Neck Pain

Neck pain is a relatively common condition, yet it reacts favourably to non-invasive and conservative treatment. Initial management is aimed at resolving the initial neck pain and restoring function.


Aims of Treatment

  • Accurate assessment
  • Alleviate pain
  • Restore function
  • Decrease recurrence rates

A multimodal approach has been found to be the most effective this may include manual therapies, exercise, dry needling and functional or sensory training.

Treatment

Assessment should include the neck, shoulders and spine eliminating any possible Red Flags.
Treatment is based on a multimodal approach and may include, manual therapies, myofascial trigger points, dry needling, functional soft tissue work, exercise, postural analysis and sensory training in the case of whiplash (WAD)

Statistics

Neck pain affects both athletic and the general population, it is a relatively common complaint affecting a large percentage of the population each year.
Epidemiological studies show that approximately 70% of the population is affected at some stage in their lives, with 40% suffering neck pain in any given year. With up to 60% suffering episodic bouts after the initial presentation.

Neck Degeneration

Neck degeneration is highly age dependent with a linear pattern.
There is a very strong genetic component 70-80% with degeneration and 30% idiopathic.
There is a positive association with heavy work and some sport (dose response).
Neck degeneration does not necessarily correlate with pain.


Referred Pain

Pain may be local, referred upwards towards the head or down towards the shoulder girdle.
This may be due to dysfunction within joints, discs, dura, vascular tissues, ligaments or muscles.


Headaches (somatic)

Dysfunction of the upper cervical complex may lead to headaches these may be felt in the occiput and frontal region of the head and face.
Pain being referred to head and face may also be commonly attributed to Trigger Points emanating from the neck and shoulder girdle muscles.


Upper Shoulder Girdle Pain

The lower cervical region may refer pain to the shoulders, scapula, upper thoracic area and the chest.


Radicular Pain

Radicular pain is pain radiating into the upper limb that may be deep or sharp in nature. Usually emanating from the nerves of the Brachial Plexus or vascular tissues.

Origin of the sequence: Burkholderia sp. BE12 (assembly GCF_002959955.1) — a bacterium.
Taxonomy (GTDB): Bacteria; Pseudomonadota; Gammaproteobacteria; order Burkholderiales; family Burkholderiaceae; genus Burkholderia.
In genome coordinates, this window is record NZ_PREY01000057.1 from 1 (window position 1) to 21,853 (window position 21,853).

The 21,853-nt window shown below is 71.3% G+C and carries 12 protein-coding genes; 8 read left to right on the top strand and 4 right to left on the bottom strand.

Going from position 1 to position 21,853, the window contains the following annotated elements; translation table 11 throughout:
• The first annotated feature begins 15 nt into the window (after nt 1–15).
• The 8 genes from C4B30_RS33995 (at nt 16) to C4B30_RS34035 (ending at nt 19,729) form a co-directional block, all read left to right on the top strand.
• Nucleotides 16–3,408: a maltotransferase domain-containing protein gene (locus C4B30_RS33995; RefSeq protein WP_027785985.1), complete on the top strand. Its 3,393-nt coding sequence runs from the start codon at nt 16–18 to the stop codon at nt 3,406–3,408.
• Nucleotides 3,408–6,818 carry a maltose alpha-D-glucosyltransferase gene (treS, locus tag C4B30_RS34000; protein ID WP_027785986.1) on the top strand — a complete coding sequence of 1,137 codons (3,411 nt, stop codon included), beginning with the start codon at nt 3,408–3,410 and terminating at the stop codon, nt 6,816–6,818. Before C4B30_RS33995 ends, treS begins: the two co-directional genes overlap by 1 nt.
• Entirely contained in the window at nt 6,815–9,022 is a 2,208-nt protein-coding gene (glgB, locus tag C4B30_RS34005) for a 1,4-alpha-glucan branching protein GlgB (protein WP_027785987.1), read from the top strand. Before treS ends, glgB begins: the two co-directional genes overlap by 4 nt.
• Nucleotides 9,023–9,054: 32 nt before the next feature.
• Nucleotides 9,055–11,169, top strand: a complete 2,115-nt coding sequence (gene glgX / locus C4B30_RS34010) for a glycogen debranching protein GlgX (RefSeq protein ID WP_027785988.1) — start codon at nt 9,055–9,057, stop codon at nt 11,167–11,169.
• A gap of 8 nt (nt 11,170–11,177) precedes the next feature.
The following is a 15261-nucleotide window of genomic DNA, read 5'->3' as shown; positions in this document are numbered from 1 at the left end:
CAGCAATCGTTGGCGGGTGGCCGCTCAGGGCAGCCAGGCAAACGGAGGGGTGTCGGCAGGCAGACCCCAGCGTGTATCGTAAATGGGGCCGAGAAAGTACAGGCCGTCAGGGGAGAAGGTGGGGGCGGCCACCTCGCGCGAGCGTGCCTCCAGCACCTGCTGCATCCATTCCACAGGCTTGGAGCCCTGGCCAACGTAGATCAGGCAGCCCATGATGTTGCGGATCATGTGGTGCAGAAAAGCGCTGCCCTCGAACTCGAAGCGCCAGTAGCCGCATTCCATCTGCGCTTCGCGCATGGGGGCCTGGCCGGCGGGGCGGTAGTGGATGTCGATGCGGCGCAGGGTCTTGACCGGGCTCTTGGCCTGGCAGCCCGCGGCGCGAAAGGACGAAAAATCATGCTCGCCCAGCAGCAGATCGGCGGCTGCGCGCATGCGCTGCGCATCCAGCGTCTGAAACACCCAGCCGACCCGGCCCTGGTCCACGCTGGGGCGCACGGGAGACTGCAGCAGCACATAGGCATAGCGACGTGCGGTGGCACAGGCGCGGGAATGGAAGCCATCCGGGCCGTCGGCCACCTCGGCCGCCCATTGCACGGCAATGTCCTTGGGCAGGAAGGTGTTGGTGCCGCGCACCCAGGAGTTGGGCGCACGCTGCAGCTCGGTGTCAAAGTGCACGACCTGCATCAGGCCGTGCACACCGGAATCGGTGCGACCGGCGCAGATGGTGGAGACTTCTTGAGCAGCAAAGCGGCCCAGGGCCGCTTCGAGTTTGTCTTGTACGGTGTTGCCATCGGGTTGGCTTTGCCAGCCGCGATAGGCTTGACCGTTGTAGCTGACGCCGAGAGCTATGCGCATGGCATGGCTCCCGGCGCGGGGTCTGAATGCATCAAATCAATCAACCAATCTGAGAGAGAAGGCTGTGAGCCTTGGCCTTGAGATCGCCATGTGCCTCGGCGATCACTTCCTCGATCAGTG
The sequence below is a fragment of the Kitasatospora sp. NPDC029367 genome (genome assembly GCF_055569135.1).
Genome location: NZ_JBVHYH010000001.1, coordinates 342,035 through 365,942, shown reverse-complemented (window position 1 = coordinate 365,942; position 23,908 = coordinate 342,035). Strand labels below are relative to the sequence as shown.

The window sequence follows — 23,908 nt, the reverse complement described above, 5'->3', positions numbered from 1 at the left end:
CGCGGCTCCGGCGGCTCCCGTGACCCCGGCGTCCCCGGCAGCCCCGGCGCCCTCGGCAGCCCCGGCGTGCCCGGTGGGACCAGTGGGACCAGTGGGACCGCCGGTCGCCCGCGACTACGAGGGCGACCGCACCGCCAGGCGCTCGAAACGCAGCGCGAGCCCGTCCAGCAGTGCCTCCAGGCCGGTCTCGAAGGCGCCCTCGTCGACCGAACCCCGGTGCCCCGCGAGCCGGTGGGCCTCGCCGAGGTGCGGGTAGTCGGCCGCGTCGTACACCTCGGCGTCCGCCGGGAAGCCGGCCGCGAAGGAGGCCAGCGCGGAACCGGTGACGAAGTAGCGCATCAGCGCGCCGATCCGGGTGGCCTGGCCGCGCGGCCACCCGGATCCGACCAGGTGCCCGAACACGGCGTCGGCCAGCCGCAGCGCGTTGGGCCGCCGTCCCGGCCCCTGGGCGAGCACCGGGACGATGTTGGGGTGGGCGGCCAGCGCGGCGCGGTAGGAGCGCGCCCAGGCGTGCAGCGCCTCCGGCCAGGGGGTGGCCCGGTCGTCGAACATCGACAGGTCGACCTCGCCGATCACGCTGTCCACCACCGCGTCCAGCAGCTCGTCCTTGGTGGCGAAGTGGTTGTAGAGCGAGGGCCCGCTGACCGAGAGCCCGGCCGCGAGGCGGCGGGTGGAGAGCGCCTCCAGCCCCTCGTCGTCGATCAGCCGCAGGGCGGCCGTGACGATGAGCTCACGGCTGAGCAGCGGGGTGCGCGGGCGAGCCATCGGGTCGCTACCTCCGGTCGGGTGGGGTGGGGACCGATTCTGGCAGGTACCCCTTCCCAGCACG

Anatomy

The anatomy of the neck differs from the other areas of the spine allowing for a large range of mobility, as well as being able to scan our environment without any loss of stability.
When analyzing the cervical spine (neck) it is important to recognize their different functional and morphological regions.
The upper cervical complex is known as the atlanto-occipital joint C0-C1 as they support the head and allow for flexion and extension movements at the cranio-cervical region.
Next the atlanto-axial C1-C2 complex has a distinct motion segment and muscular anatomy that allows for up to 50% of our cervical rotation to occur and is crucial for the sensory movement of the head.
And thirdly, the C3-C7 area, these differ in in their neurology, morphology and motion patterns, allowing for further movement in all ranges.
The function of the cervical spine is also intimately related to the upper thorax and shoulder girdle. Due to genetic and postural factors it has a direct affect on neck posture and range of motion.
There is also a close relationship between the upper cervical region and the tempero-mandibular joint, due to its position, function and neurology.
Given the broad range of requirements and functions of the cervical spine. Neck muscles must adapt with speed and strength to the specific demands of sport, and yet be able to complement the finer movements and kinesthetic awareness in our daily living.

References

N Bogduk, B McGuirk. 2006. Management of Acute and Chronic Neck Pain. Pain Research and Clinical Management. An evidence based approach. Elsevier.

G Jull, M Sterling, D Falla, J Treleaven, S O’Leary. 2008. Whiplash Headache and Neck Pain. Research-based directions for physical therapies. Churchill Livingstone.

J A Porterfield, C DeRosa. 1995.Mechanical Neck Pain. Perspectives in Functional Anatomy. W.B.Saunders Company.

Simons D, Travell JG, Simons LS.1999. Myofascial pain and dysfunction. The trigger point manual. Upper half of body. 2.: Lippincott, Williams and Wilkins.


Neck treatments are available with Raymond Smith, Chiropractor, 114 Alexander Street, Crows Nest, NSW 2065


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